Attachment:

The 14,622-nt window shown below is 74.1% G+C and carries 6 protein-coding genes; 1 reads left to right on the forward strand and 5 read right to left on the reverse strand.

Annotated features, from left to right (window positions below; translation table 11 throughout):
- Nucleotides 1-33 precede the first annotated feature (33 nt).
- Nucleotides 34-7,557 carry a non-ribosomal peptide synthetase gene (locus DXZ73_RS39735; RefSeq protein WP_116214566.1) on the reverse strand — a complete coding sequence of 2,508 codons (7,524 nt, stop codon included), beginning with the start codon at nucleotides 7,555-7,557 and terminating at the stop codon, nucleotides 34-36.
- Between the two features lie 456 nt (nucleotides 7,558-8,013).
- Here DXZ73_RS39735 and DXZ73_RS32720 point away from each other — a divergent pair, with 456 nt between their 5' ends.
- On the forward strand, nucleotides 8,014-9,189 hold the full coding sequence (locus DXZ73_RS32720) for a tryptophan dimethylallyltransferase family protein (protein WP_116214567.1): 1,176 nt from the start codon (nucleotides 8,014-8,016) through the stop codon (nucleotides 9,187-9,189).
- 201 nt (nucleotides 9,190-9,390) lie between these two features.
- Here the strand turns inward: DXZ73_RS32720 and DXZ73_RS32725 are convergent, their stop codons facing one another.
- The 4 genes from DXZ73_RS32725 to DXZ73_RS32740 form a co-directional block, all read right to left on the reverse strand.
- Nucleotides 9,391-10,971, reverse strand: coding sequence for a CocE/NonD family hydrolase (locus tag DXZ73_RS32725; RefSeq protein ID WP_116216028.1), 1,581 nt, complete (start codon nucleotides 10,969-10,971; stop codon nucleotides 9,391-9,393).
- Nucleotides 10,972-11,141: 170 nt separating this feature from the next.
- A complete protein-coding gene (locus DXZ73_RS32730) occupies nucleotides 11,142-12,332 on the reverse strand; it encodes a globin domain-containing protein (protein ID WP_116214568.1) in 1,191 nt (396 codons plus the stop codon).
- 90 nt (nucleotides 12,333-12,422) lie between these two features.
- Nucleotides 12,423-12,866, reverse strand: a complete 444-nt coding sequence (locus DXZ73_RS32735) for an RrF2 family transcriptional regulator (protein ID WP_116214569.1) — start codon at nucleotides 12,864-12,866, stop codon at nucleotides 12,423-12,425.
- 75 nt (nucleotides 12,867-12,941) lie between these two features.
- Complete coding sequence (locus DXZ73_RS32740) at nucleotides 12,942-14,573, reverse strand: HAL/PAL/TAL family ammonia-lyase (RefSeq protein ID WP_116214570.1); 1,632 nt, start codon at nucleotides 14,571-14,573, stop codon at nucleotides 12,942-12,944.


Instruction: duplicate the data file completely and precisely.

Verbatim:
The 14,622-nt window shown below is 74.1% G+C and carries 6 protein-coding genes; 1 reads left to right on the forward strand and 5 read right to left on the reverse strand.

Annotated features, from left to right (window positions below; translation table 11 throughout):
- Nucleotides 1-33 precede the first annotated feature (33 nt).
- Nucleotides 34-7,557 carry a non-ribosomal peptide synthetase gene (locus DXZ73_RS39735; RefSeq protein WP_116214566.1) on the reverse strand — a complete coding sequence of 2,508 codons (7,524 nt, stop codon included), beginning with the start codon at nucleotides 7,555-7,557 and terminating at the stop codon, nucleotides 34-36.
- Between the two features lie 456 nt (nucleotides 7,558-8,013).
- Here DXZ73_RS39735 and DXZ73_RS32720 point away from each other — a divergent pair, with 456 nt between their 5' ends.
- On the forward strand, nucleotides 8,014-9,189 hold the full coding sequence (locus DXZ73_RS32720) for a tryptophan dimethylallyltransferase family protein (protein WP_116214567.1): 1,176 nt from the start codon (nucleotides 8,014-8,016) through the stop codon (nucleotides 9,187-9,189).
- 201 nt (nucleotides 9,190-9,390) lie between these two features.
- Here the strand turns inward: DXZ73_RS32720 and DXZ73_RS32725 are convergent, their stop codons facing one another.
- The 4 genes from DXZ73_RS32725 to DXZ73_RS32740 form a co-directional block, all read right to left on the reverse strand.
- Nucleotides 9,391-10,971, reverse strand: coding sequence for a CocE/NonD family hydrolase (locus tag DXZ73_RS32725; RefSeq protein ID WP_116216028.1), 1,581 nt, complete (start codon nucleotides 10,969-10,971; stop codon nucleotides 9,391-9,393).
- Nucleotides 10,972-11,141: 170 nt separating this feature from the next.
- A complete protein-coding gene (locus DXZ73_RS32730) occupies nucleotides 11,142-12,332 on the reverse strand; it encodes a globin domain-containing protein (protein ID WP_116214568.1) in 1,191 nt (396 codons plus the stop codon).
- 90 nt (nucleotides 12,333-12,422) lie between these two features.
- Nucleotides 12,423-12,866, reverse strand: a complete 444-nt coding sequence (locus DXZ73_RS32735) for an RrF2 family transcriptional regulator (protein ID WP_116214569.1) — start codon at nucleotides 12,864-12,866, stop codon at nucleotides 12,423-12,425.
- 75 nt (nucleotides 12,867-12,941) lie between these two features.
- Complete coding sequence (locus DXZ73_RS32740) at nucleotides 12,942-14,573, reverse strand: HAL/PAL/TAL family ammonia-lyase (RefSeq protein ID WP_116214570.1); 1,632 nt, start codon at nucleotides 14,571-14,573, stop codon at nucleotides 12,942-12,944.